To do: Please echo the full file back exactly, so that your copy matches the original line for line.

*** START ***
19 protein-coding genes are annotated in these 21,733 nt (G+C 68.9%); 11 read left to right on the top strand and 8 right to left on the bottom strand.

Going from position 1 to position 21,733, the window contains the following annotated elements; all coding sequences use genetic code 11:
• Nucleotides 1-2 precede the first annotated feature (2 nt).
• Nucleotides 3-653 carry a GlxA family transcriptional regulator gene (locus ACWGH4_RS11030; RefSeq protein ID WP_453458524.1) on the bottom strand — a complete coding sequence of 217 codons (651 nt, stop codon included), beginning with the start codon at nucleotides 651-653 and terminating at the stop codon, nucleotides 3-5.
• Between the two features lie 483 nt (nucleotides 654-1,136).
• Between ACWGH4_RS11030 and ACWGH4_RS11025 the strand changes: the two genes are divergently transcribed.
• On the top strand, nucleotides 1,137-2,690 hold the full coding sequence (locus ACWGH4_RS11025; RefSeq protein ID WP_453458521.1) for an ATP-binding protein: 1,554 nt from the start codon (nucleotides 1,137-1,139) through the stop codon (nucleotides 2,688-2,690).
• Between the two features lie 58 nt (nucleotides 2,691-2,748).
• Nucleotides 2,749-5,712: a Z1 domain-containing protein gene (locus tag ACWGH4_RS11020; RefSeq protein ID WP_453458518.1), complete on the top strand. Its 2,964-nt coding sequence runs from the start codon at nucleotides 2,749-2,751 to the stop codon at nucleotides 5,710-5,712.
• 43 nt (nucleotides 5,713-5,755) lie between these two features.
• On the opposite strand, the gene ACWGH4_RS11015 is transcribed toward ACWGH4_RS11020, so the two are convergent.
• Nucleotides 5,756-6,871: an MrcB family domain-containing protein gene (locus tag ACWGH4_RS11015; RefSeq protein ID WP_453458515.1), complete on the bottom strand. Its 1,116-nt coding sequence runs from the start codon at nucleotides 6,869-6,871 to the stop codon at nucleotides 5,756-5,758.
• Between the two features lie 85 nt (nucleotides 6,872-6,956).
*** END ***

19 protein-coding genes are annotated in these 21,733 nt (G+C 68.9%); 11 read left to right on the top strand and 8 right to left on the bottom strand.

Going from position 1 to position 21,733, the window contains the following annotated elements; all coding sequences use genetic code 11:
• Nucleotides 1-2 precede the first annotated feature (2 nt).
• Nucleotides 3-653 carry a GlxA family transcriptional regulator gene (locus ACWGH4_RS11030; RefSeq protein ID WP_453458524.1) on the bottom strand — a complete coding sequence of 217 codons (651 nt, stop codon included), beginning with the start codon at nucleotides 651-653 and terminating at the stop codon, nucleotides 3-5.
• Between the two features lie 483 nt (nucleotides 654-1,136).
• Between ACWGH4_RS11030 and ACWGH4_RS11025 the strand changes: the two genes are divergently transcribed.
• On the top strand, nucleotides 1,137-2,690 hold the full coding sequence (locus ACWGH4_RS11025; RefSeq protein ID WP_453458521.1) for an ATP-binding protein: 1,554 nt from the start codon (nucleotides 1,137-1,139) through the stop codon (nucleotides 2,688-2,690).
• Between the two features lie 58 nt (nucleotides 2,691-2,748).
• Nucleotides 2,749-5,712: a Z1 domain-containing protein gene (locus tag ACWGH4_RS11020; RefSeq protein ID WP_453458518.1), complete on the top strand. Its 2,964-nt coding sequence runs from the start codon at nucleotides 2,749-2,751 to the stop codon at nucleotides 5,710-5,712.
• 43 nt (nucleotides 5,713-5,755) lie between these two features.
• On the opposite strand, the gene ACWGH4_RS11015 is transcribed toward ACWGH4_RS11020, so the two are convergent.
• Nucleotides 5,756-6,871: an MrcB family domain-containing protein gene (locus tag ACWGH4_RS11015; RefSeq protein ID WP_453458515.1), complete on the bottom strand. Its 1,116-nt coding sequence runs from the start codon at nucleotides 6,869-6,871 to the stop codon at nucleotides 5,756-5,758.
• Between the two features lie 85 nt (nucleotides 6,872-6,956).